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5thGenTexan

Tree Straps

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I understand why tree straps are used for a hammock.  Question for the day...  are tree straps needed to tie something like a ridgeline for a shelter?

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It depends on the weight of the tarp. If you are sheltering a single person (e.g. covering a hammock) and the ridge line is a reasonably thick rope with a bit of play, probably not.

If you are sheltering a large party, then even if you used straps, they could dig in, so you might find yourself putting something under the ropes to anchor the strap.

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2 hours ago, qwazse said:

It depends on the weight of the tarp. If you are sheltering a single person (e.g. covering a hammock) and the ridge line is a reasonably thick rope with a bit of play, probably not.

If you are sheltering a large party, then even if you used straps, they could dig in, so you might find yourself putting something under the ropes to anchor the strap.

 

I have Webelos this year.  We are going to go beyond whats in the book. (not adding to requirements, just introducing additional skills).  I want to give them a length of rope to keep and bring to Den Meetings to practice every week.  At some point in that they will learn to tie off for something like a ridgeline.  I am just wondering if I make a statement like you never tie off a tree unless you have straps.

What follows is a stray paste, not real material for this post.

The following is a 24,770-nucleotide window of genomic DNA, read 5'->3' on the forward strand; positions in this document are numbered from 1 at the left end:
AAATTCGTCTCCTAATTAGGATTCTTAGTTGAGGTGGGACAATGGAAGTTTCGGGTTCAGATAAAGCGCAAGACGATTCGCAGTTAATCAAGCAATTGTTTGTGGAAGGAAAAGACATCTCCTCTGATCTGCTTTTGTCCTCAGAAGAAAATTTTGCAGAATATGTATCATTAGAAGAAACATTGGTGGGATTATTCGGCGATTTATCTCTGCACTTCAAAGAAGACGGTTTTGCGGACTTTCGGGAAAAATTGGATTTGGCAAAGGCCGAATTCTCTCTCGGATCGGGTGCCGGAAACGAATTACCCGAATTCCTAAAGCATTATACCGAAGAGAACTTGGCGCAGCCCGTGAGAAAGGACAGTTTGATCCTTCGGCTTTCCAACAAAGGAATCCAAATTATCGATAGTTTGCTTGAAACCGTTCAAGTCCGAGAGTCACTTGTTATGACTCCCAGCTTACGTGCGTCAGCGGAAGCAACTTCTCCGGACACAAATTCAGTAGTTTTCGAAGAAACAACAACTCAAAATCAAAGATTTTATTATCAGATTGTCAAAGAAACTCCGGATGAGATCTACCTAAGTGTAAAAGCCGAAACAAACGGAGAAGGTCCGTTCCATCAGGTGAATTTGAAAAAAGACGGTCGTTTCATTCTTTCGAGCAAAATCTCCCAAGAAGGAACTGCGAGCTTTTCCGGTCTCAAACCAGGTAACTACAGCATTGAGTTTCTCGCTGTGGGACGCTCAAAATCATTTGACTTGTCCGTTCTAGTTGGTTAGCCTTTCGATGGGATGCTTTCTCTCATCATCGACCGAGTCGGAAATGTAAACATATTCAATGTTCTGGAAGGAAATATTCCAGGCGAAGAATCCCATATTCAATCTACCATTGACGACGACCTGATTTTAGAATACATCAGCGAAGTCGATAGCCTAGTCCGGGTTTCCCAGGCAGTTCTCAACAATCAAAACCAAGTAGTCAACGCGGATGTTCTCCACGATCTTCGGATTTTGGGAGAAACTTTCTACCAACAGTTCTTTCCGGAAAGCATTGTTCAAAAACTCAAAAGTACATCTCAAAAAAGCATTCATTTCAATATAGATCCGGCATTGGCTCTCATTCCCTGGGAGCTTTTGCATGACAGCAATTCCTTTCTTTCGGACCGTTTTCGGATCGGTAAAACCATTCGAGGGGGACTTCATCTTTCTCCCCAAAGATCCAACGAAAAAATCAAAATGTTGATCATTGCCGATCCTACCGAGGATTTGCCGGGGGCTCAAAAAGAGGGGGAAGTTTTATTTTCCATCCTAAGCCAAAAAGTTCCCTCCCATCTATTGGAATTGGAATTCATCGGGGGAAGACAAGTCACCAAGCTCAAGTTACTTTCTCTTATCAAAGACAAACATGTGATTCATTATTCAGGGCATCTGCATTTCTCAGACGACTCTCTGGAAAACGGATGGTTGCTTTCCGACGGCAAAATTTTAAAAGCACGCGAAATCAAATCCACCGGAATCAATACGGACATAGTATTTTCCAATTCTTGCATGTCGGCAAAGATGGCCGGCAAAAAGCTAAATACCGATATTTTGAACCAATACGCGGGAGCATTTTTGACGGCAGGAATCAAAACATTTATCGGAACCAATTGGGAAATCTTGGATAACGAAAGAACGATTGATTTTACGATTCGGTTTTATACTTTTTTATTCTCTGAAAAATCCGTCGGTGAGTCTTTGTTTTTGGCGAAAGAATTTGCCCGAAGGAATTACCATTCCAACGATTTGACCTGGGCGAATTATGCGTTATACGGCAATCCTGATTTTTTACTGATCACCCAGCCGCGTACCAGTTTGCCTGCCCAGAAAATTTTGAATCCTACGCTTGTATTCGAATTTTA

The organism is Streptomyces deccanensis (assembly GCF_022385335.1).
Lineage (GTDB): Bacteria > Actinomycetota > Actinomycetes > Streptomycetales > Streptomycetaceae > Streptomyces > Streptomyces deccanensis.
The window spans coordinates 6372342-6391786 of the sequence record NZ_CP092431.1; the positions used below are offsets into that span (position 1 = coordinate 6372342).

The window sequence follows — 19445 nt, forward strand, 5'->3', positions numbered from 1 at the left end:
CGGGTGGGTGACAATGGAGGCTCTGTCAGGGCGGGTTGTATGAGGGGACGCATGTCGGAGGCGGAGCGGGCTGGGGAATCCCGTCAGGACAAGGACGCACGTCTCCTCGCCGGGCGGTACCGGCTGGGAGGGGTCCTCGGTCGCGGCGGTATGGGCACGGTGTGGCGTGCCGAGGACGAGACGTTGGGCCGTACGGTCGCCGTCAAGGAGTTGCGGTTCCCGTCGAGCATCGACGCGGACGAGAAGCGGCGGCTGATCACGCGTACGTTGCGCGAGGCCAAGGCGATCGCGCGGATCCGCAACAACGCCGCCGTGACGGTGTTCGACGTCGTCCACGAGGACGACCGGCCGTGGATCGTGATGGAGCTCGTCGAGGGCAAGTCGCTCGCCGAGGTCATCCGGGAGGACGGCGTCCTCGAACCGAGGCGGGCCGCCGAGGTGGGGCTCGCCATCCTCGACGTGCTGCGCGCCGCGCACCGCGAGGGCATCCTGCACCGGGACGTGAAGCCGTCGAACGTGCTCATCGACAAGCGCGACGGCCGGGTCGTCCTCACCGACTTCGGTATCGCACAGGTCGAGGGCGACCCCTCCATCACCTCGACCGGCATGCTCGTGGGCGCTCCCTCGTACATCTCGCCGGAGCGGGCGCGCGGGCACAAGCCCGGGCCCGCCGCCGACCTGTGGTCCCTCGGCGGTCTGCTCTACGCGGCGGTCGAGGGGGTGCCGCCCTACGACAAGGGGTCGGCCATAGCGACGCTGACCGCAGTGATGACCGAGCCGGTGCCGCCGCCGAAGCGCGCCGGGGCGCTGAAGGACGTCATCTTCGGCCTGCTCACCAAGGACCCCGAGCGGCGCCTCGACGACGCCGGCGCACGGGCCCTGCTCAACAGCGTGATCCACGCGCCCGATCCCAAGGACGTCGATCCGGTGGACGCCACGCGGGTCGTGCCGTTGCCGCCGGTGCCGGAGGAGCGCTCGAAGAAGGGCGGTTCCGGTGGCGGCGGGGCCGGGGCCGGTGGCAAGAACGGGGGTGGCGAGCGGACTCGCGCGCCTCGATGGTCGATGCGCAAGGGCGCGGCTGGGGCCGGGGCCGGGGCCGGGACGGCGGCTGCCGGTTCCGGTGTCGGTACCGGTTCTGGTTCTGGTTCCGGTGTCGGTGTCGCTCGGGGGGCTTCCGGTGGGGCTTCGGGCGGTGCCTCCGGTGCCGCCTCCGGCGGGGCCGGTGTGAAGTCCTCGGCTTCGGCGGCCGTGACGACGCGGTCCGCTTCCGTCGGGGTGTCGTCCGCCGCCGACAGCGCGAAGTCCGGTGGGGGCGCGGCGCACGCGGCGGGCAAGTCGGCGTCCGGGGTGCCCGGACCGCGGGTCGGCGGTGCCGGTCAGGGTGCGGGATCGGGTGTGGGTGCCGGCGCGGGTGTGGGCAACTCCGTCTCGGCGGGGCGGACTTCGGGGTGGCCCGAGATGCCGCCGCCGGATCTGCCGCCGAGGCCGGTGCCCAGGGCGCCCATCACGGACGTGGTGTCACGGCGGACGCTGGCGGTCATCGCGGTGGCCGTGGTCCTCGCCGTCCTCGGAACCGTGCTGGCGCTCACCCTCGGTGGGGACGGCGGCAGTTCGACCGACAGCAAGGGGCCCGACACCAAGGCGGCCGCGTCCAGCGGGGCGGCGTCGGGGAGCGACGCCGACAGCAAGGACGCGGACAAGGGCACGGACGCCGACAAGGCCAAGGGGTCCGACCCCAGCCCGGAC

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It may depend where you're at. We once went to a county campground and nothing could be tied to trees. The reason was it was a high use area and, just like staying on trail, they didn't want wear and tear on the trees from every camper tying up dish nets.

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You shouldn't need straps. Guylines work just fine. There are many, many ways to set up a tarp from using trekking poles, sticks, trees or some combination. You'll need one or more of these depending on how you're setting up your tarp. Half pyramid can use just one. A frame needs two and so on.

Unless you have some giant, heavy tarp, there's no need for straps.

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If you are looking to say "always" or "never" then the important thing is to teach the scouts to be observant. And since your assumption (a good one) is that they will have some rope, use it to work in some real outdoor ethics. When they tie off to a tree teach them to ask:

Is it alive?

Is my rope harming it?

What can I do to reduce that harm?

Generally, there will be nothing to do if they are hanging a tarp.

Otherwise they may need to loosen their knot, open their loop and slip sticks between the rope and bark. It could mean swapping out Kevlar, if they have it.

It's more important to teach them to "always" inspect their work and "never" hesitate to make necessary adjustments.

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